National Geographic : 1954 May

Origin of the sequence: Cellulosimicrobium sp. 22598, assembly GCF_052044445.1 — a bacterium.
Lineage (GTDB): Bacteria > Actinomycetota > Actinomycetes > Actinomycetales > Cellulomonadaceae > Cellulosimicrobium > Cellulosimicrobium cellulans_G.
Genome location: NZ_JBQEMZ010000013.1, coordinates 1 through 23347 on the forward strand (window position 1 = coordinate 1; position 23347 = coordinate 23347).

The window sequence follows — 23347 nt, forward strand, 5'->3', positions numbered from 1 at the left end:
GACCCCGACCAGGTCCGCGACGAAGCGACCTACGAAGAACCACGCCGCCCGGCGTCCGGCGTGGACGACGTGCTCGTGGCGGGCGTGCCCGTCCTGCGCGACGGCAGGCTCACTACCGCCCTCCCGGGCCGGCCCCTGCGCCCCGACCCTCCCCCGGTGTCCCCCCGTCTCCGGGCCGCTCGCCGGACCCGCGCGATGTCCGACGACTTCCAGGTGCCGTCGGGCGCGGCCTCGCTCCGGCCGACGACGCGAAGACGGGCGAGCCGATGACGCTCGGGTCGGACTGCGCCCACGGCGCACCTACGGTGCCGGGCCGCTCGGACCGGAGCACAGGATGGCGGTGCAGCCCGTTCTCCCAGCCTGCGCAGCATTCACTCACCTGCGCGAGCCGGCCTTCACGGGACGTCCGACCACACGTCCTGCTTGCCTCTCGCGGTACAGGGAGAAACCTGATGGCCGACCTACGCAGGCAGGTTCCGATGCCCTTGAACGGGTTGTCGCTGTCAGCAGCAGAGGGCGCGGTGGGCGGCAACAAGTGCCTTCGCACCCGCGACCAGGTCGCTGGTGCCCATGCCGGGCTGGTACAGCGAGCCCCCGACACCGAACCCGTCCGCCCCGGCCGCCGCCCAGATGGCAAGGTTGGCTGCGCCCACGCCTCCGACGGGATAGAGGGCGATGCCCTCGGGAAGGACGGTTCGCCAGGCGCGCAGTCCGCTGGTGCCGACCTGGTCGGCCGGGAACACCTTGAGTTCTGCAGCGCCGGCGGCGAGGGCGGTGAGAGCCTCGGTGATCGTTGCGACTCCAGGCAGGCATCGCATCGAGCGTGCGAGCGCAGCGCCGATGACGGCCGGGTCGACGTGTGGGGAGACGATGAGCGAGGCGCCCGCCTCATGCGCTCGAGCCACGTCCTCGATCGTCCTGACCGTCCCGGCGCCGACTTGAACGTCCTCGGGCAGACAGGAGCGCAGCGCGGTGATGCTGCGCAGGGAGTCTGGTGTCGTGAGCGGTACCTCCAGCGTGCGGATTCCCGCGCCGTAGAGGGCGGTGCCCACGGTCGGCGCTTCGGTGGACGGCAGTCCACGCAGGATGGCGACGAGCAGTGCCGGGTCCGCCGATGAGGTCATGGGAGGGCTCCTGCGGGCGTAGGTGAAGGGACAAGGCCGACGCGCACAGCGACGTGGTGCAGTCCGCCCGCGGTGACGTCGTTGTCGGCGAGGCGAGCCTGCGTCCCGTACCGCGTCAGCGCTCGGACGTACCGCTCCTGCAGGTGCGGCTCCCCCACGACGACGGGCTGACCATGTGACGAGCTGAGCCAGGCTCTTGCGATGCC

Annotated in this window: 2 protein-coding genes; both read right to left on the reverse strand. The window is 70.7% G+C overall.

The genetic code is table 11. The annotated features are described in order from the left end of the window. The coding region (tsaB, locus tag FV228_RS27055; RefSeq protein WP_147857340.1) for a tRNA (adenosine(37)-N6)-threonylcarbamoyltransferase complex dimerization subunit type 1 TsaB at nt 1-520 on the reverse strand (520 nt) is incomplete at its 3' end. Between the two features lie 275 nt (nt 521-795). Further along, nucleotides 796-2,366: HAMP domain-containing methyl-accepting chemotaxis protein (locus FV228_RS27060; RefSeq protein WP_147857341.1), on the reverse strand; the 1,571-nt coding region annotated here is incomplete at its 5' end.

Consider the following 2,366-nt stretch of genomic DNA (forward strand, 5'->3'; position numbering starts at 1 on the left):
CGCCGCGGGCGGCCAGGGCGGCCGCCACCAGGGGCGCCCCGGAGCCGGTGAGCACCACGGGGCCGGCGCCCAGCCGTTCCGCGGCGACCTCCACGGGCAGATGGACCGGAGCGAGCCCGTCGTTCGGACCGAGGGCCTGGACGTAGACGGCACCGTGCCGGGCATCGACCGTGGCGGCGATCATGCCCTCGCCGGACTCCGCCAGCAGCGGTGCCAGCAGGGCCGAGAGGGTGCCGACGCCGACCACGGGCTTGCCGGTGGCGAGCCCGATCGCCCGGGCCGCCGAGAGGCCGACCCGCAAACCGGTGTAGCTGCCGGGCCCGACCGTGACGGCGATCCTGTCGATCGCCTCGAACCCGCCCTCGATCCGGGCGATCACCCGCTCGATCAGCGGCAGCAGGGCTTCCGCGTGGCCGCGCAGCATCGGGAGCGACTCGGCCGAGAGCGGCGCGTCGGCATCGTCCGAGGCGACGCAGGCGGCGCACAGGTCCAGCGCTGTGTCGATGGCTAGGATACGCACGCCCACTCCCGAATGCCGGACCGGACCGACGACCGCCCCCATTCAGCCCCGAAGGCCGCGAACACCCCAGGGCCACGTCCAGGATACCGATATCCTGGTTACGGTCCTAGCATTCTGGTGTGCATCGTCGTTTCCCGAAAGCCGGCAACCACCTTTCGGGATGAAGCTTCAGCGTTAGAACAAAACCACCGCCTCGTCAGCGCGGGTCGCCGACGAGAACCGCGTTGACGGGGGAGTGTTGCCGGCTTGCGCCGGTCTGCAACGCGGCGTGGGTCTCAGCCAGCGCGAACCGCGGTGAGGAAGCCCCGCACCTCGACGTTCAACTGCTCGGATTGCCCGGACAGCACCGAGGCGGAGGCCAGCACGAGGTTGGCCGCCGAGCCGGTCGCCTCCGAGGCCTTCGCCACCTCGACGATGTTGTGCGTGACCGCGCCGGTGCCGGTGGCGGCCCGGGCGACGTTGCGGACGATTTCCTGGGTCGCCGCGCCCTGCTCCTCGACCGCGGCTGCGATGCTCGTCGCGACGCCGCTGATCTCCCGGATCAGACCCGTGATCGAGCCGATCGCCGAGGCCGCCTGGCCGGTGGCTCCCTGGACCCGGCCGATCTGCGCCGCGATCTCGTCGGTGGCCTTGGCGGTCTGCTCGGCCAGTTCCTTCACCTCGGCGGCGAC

62 A Mammoth Planting Machine Digs Furro Two decades of mechanization have halved sugar's f; smaller acreage. Loaded with bagged cane, this tract Pearl Harbor, where 2,335 lost their lives in the first major foreign attack on United States soil since the War of 1812, is one of our largest naval bases (page 604). Its his toric role on that December 7th, 1941, is commemorated by a flag flown from a plat form built over the battleship Arizona, still resting where Japanese bombs sank her. On days when a big battleship or carrier ties up at Pearl (page 584), white-clad sailors on liberty dot the city like snowflakes. Some rent horses and gallop along Diamond Head bridle paths, their bell-bottomed trou sers flapping like cowboy chaps. From downtown Smith Street, where 4 (astle and Cooke, Ltd. iws and Drops Sugar-cane Joints as Seed arm-labor force and increased production, despite a or plants 15 acres a day on Ewa Plantation, Oahu. Negro performers play Iixieland jazz, to Waikiki's Hawaiian entertainment, transients find music, dancing, and everything to drink from Japanese sake to obscure South Seas punches served in coconut shells (pages 590 and 591). Gaiety goes on until 1 in the morning. Honoluluans start to work at 8, quit at 4, in a local version of daylight saving that leaves time to play tennis, fish, or gar den. We who live here tend to forget the beauty around us, rarely swim at Waikiki. To us, Honolulu is just another home town. Meet a plane inbound from Honolulu in a chilly San Francisco dawn, and you can spot my townsmen. They are the ones without leis.